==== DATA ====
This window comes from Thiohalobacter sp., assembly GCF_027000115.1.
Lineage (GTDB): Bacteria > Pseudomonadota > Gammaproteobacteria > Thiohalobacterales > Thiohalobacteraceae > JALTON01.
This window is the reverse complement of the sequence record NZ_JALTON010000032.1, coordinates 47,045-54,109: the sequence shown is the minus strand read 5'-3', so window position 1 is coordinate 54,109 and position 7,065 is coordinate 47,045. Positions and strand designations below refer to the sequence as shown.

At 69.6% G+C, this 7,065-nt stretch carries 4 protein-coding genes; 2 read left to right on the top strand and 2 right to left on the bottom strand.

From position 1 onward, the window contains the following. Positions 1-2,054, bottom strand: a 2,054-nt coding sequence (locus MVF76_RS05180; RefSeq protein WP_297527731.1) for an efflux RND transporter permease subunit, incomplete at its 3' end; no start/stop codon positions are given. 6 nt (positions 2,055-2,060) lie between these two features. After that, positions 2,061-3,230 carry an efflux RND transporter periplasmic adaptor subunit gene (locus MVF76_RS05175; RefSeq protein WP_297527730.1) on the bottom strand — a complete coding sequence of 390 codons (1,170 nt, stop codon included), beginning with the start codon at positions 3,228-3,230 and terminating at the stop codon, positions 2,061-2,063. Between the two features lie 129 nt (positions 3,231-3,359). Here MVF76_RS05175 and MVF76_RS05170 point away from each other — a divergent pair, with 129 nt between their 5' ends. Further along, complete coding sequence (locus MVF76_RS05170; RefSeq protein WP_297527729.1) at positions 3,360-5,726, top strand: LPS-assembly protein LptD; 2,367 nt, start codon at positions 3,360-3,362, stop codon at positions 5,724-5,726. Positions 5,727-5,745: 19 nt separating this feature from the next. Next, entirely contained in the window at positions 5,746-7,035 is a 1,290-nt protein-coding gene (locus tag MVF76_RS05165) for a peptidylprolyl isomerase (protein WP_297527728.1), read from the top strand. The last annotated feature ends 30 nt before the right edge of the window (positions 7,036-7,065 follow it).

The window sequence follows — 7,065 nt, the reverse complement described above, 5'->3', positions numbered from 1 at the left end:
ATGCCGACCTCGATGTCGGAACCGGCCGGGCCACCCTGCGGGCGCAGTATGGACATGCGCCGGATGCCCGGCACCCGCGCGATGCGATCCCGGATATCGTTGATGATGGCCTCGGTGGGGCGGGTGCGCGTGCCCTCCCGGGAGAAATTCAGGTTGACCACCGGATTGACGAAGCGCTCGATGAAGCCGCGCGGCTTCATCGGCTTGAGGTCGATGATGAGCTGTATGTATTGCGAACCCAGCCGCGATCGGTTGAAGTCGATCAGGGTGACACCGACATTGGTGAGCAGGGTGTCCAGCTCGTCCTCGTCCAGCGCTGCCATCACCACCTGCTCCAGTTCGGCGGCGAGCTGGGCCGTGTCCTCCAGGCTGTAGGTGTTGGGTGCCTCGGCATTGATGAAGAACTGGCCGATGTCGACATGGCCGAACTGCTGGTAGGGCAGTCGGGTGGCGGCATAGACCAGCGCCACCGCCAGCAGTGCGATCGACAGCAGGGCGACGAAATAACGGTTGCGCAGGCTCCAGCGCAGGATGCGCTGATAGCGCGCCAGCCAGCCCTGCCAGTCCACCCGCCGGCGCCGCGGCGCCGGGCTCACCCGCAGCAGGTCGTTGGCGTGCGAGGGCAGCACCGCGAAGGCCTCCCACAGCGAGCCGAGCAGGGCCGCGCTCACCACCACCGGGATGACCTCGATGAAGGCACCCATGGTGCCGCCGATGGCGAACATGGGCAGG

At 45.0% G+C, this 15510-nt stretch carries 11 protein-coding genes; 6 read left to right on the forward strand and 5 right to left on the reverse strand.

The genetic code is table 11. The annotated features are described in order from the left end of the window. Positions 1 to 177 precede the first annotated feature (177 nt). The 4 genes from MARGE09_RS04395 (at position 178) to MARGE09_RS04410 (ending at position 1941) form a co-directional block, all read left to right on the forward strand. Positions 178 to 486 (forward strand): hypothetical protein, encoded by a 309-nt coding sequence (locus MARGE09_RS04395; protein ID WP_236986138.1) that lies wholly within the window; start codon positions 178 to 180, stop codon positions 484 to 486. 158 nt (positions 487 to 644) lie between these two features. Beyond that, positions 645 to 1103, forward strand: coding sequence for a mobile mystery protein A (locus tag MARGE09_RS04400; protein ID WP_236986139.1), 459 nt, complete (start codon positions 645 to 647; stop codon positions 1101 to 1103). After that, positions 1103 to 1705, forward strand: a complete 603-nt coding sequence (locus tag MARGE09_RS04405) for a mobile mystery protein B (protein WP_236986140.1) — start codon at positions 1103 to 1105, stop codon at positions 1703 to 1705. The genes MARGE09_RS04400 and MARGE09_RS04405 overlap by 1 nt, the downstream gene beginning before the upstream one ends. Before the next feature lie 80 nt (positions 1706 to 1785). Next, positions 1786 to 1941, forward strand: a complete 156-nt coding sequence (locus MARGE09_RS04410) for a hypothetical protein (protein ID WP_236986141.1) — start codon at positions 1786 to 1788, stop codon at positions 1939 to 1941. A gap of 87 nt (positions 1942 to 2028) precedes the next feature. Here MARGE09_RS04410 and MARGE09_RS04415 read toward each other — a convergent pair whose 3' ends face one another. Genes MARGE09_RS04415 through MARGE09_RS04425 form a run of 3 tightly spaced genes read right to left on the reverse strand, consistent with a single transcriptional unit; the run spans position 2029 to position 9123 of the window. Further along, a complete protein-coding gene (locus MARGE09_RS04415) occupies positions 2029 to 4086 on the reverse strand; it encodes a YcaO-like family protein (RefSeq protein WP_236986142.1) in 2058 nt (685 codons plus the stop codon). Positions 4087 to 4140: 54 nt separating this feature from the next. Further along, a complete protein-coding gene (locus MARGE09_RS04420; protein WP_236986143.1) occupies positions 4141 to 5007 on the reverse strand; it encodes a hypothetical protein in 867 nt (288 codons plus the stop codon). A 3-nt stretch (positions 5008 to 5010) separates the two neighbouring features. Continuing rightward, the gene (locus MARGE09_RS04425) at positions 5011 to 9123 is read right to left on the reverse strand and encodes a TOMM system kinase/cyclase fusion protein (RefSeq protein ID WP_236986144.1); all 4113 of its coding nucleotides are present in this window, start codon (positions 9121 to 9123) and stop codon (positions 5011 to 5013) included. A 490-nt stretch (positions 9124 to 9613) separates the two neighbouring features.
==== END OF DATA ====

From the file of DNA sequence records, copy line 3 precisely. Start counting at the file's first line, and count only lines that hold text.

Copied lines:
This window is the reverse complement of the sequence record NZ_JALTON010000032.1, coordinates 47,045-54,109: the sequence shown is the minus strand read 5'-3', so window position 1 is coordinate 54,109 and position 7,065 is coordinate 47,045. Positions and strand designations below refer to the sequence as shown.